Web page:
Bill B- I agree with you 110%!!
Agree Bill – I won’t “follow” it and I definitely don’t care. That said – I’ve been doing it with my kid for 5 years now and there is no denying it is a ton of fun and very cool to sit and watch my son race and beat Cup drivers – all while he is talking with and getting to know them. It’s also fun for me to drive tracks in Cup Cars, Trucks (and all other manner of cars) that I could never touch (it is very difficult and realistic- i can assure you) in my life. Yes – just a game, but very entertaining to watch if you have a stake in it.
Hey playing a race simulation game would be cool. I never said that wouldn’t be fun, however I’m not interested enough to get everything I would need to do it. Otherwise, watching others play doesn’t interest me at all (no matter who the player,,, although I suppose I’d be inclined to take a peek if it were my son playing).
FORMULA 1- DRIVE TO SURVIVE ON NETFLIX IS AN EXCEPTIONAL LOOK AT AUTO RACING. I NEVER FOLLOWED THIS SERIES BEFORE BUT WAS ABLE TO SEE WHAT I HAD BEEN MISSING.
FOLLOWING TWO FULL SEASONS, THIS CAN HELP FILL UP YOUR DOWNTIME UNTIL NASCAR RETURNS !!
The Last American Hero. It’s loosely based on Junior Johnson’s life.
See the original trailer here: https://www.youtube.com/watch?v=N-e_liywuIQ
Has anyone seen “Born Racer”, I think it is… the one about Scott Dixon? Is it any good? I’ve seen it on Prime Video, but it’s not been free for Prime subscribers yet. If it’s good, I might break down and pay the few bucks to watch it.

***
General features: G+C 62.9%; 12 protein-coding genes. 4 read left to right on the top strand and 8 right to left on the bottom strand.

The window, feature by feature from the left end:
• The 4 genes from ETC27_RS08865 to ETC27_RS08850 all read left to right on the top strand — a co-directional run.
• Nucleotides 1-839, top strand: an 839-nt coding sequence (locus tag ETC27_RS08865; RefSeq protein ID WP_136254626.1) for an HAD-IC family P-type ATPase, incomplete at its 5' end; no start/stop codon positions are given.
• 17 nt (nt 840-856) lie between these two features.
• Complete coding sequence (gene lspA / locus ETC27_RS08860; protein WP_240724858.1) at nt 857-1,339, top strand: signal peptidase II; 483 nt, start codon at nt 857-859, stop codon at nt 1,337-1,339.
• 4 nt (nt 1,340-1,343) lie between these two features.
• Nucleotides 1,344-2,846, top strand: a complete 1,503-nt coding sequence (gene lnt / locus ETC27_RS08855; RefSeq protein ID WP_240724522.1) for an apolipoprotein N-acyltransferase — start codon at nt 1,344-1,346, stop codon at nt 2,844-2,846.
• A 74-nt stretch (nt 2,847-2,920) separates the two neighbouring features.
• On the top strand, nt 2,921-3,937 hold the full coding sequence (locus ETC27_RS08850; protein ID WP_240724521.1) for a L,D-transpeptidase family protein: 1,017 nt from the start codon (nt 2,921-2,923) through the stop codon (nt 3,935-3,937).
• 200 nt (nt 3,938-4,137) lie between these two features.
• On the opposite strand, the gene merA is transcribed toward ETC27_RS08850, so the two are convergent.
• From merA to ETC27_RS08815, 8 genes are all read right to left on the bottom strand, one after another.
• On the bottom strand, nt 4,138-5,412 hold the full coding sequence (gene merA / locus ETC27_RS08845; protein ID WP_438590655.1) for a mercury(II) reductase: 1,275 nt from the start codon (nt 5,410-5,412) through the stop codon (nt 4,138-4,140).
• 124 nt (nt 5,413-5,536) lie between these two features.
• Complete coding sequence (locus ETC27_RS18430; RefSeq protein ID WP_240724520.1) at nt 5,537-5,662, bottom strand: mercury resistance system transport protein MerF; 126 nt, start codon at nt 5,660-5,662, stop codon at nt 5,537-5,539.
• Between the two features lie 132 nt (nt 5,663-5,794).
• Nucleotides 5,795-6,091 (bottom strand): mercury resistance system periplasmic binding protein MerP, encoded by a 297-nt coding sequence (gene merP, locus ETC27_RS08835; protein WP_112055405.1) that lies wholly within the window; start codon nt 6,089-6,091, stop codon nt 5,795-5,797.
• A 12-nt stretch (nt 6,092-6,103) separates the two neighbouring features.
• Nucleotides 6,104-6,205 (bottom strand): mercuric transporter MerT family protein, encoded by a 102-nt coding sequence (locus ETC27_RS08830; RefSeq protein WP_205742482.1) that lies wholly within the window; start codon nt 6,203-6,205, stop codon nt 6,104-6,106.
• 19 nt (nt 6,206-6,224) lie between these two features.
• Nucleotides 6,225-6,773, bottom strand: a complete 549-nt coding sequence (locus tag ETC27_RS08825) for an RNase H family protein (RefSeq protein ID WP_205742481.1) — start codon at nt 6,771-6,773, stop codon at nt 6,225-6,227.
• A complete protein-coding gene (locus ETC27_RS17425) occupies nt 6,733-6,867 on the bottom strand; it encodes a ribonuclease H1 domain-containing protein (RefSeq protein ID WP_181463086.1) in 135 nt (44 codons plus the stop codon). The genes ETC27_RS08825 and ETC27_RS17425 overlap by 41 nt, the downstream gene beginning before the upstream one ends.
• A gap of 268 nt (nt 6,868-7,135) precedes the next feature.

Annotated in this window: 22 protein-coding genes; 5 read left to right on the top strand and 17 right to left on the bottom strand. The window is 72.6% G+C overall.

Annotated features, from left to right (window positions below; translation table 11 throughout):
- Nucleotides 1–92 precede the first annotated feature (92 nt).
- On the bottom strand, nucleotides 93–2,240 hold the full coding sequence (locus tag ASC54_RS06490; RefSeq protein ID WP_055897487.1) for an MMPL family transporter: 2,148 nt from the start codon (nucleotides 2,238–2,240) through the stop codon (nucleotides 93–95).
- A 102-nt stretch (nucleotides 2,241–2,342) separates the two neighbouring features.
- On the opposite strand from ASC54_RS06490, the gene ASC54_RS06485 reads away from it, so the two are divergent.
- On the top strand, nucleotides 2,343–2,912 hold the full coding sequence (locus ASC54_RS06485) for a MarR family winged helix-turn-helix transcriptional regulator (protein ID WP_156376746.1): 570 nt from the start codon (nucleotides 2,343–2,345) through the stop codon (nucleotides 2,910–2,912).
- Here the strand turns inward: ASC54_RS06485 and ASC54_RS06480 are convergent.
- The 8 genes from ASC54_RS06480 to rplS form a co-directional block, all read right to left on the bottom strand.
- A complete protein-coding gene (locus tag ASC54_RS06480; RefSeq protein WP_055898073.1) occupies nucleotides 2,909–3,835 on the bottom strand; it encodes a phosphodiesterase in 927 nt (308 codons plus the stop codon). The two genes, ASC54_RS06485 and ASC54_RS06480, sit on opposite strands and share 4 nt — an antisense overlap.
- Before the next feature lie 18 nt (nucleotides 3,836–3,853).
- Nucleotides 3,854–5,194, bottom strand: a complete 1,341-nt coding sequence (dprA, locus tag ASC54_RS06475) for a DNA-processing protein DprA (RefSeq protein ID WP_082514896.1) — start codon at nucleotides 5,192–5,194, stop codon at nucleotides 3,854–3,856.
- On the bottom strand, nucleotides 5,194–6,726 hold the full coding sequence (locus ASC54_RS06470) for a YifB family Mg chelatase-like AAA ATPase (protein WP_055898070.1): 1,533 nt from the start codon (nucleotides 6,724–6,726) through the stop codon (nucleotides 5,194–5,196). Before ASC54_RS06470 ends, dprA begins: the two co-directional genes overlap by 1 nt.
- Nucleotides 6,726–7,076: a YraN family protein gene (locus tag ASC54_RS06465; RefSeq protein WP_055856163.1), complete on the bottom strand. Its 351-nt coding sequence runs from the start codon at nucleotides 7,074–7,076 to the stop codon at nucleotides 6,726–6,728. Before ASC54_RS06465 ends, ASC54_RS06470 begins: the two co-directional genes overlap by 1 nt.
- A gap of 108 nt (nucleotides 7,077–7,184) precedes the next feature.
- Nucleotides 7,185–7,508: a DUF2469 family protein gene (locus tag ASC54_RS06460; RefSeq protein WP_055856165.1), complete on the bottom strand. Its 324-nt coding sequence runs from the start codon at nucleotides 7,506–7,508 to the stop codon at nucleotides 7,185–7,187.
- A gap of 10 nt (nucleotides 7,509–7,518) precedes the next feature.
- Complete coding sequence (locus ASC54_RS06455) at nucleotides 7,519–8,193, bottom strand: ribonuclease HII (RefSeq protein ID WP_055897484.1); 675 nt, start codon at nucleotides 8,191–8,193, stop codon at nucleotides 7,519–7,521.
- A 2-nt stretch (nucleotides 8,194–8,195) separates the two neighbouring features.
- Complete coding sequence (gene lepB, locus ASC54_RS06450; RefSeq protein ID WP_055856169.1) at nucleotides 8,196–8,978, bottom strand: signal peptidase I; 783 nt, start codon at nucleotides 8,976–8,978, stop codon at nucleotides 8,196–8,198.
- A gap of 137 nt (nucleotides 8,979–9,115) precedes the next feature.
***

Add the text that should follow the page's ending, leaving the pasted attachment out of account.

If you read “Driver No 8”, go ahead and follow it up with his second book “Racing to the Finish”. It was interesting and kinda sad what he dealt with and put himself through and why.
I’ve got “Miracle” the book about Bobby. I’d also recommend “Richie” about Richie Evans and the book “Life Wide Open” about Dave Dion. They’ll open eyes about what racers did to race back in the 70’s and 80’s.
American Factory is a good documentary that many should enjoy. I will be continuing to work from home as I am salary and while the work load remains the same….the efficiency of my work has decreased leading to long days at the kitchen table. ?
My company is just now coming into the 21st century and experimenting with letting us work from home in preparation for being forced into it. Put another pot of coffee on and get to it! :-)
Haha thank you Jeremy, yes Coffee is a must all day. Working from home def has its pros and cons. My biggest 2 would be Pro: I am still working Con: I am no able to separate home life from work life (a hard enough challenge in todays world as it was before). Hope everything goes well with your working from home. Stay safe ?